How should a breast self-exam be performed?
1) In the Shower
Using the pads of your fingers, move around your entire breast in a circular pattern moving from the outside to the center, checking the entire breast and armpit area. Check both breasts each month feeling for any lump, thickening, or hardened knot. Notice any changes and get lumps evaluated by your healthcare provider.
2) In Front of a Mirror
Visually inspect your breasts with your arms at your sides. Next, raise your arms high overhead.
Look for any changes in the contour, any swelling, or dimpling of the skin, or changes in the nipples. Next, rest your palms on your hips and press firmly to flex your chest muscles. Left and right breasts will not exactly match—few women’s breasts do, so look for any dimpling, puckering, or changes, particularly on one side.
3) Lying Down
When lying down, the breast tissue spreads out evenly along the chest wall. Place a pillow under your right shoulder and your right arm behind your head. Using your left hand, move the pads of your fingers around your right breast gently in small circular motions covering the entire breast area and armpit.
Use light, medium, and firm pressure. Squeeze the nipple; check for discharge and lumps. Repeat these steps for your left breast.
How breast tissue normally feels
Breasts contain tissues of varying consistency. The glandular tissue in the upper, outer part of the breast usually feels slightly rope-like, bumpy or lumpy (nodular).The surrounding fat tissue, often felt in the inner and lower parts of the breast, is soft and less nodular or lumpy than the upper, outer breast.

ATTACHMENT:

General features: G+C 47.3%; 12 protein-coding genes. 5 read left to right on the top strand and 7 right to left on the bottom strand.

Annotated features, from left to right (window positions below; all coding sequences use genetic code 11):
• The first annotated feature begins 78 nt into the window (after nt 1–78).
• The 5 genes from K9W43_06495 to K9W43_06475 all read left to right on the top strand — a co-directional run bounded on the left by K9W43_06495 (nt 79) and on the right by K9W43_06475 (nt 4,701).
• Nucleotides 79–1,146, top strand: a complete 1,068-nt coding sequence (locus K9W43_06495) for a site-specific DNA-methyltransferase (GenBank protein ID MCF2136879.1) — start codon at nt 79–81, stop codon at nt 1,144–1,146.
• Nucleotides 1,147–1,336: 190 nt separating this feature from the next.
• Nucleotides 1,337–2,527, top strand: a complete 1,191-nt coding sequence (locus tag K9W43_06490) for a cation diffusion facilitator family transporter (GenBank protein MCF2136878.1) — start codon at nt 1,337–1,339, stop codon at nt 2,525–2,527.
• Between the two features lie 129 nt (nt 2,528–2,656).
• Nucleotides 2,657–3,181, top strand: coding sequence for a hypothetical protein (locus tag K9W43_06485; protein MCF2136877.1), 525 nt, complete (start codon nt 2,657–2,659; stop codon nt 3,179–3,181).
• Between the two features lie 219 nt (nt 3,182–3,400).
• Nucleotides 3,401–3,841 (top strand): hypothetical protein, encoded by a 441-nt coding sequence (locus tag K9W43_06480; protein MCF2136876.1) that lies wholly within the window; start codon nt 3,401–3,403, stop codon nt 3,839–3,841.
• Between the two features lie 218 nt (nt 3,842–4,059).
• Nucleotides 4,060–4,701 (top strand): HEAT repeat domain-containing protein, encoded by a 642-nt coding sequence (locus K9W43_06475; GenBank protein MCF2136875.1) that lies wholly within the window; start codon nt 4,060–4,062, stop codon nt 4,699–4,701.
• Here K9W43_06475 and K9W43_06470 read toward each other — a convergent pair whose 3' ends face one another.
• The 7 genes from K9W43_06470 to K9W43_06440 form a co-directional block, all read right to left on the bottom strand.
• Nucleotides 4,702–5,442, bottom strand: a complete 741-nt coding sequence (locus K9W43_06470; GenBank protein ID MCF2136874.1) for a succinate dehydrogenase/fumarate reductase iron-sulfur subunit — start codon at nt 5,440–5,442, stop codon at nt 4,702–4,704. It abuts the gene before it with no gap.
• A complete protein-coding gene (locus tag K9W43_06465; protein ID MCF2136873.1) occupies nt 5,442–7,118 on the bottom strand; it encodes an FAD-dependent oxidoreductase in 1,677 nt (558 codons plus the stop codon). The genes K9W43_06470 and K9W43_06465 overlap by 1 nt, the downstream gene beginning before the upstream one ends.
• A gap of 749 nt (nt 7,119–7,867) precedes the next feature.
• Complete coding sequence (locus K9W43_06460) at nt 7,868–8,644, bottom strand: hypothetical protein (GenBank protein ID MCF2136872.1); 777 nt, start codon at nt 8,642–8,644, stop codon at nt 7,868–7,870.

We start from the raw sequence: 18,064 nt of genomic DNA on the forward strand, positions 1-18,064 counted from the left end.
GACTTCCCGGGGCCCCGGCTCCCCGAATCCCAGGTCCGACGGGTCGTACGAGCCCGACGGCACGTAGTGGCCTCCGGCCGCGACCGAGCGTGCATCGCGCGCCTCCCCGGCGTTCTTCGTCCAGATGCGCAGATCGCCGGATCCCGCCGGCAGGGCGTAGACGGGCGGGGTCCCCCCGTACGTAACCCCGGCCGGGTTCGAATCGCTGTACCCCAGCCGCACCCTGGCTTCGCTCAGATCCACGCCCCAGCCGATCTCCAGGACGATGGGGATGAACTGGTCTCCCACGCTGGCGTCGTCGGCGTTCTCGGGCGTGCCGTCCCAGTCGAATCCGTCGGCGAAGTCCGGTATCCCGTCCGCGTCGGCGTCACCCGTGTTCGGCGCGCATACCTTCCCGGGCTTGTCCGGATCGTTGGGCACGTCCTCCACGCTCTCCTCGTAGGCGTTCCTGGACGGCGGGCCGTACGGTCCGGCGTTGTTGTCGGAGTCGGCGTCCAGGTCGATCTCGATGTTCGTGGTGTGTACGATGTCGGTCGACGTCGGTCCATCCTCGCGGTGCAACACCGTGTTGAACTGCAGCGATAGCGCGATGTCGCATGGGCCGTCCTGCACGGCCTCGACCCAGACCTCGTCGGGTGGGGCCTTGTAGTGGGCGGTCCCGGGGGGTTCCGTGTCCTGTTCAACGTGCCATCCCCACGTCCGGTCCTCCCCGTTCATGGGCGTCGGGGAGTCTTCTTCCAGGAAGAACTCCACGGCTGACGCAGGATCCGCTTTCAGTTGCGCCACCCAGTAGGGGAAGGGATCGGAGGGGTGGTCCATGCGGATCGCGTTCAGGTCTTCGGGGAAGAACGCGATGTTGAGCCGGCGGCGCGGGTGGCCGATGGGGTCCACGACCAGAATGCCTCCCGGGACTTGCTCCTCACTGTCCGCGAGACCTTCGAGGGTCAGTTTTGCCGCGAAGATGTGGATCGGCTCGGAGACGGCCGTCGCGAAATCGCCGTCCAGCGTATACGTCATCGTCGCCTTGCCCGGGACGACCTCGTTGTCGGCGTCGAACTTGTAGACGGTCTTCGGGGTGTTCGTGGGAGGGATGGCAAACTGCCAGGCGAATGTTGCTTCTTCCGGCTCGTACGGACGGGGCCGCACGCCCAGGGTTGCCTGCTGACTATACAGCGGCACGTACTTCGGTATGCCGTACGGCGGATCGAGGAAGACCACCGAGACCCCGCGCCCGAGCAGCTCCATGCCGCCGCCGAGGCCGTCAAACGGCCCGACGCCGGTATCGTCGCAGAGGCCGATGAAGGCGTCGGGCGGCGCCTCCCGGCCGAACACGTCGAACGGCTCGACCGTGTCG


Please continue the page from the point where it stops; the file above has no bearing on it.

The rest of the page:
You might find that breast-related symptoms, such as tenderness or lumpiness, change with your menstrual cycle. Breast tissue also changes as you age, typically becoming more fatty and less dense.
When to consult your doctor
Being familiar with how your breasts normally feel makes it easier to detect when there’s a change in your breasts.
Consult your doctor if:
- You find a new breast lump
- A new breast lump or breast pain doesn’t go away after your next period
- An existing breast lump gets bigger or otherwise changes
- You notice skin changes on your breast, such as redness, crusting, dimpling or puckering
- You notice changes in your nipple — it turns inward (inversion) or appears flatter, for instance
- You notice spontaneous nipple discharge from one breast that’s clear, yellow, brown or red
What to expect during a clinical breast exam
Evaluation of a breast lump typically begins with a clinical breast exam. During this exam, your doctor will likely:
- Ask about symptoms and your risk factors for breast cancer or benign breast conditions
- Examine your breasts, noting their shape and size, while you’re standing and while you’re lying down
- Examine the skin on your breasts
- Check for nipple problems, such as inversion or discharge
- Feel (palpate) the deeper tissue in your breasts and armpits to detect lumps or areas of thickening
If your doctor confirms that you have a breast lump or other area of concern, you’ll likely need testing.
To further evaluate a breast lump, your doctor might recommend one or more of the following procedures.
- A diagnostic mammogram — a specialized breast X-ray — helps your doctor investigate breast lumps and other signs and symptoms, such as tissue thickening, skin dimpling or nipple inversion.
- A diagnostic mammogram focuses on one area of your breast, providing views from several angles at higher magnification than does a screening mammogram. This test helps your doctor pinpoint the location and the size of the abnormality.
- A diagnostic mammogram is often done along with an ultrasound of the breast.
- Sound waves create images of the inside of your breast on a monitor. Ultrasound imaging is helpful for determining whether a breast lump is solid or filled with fluid.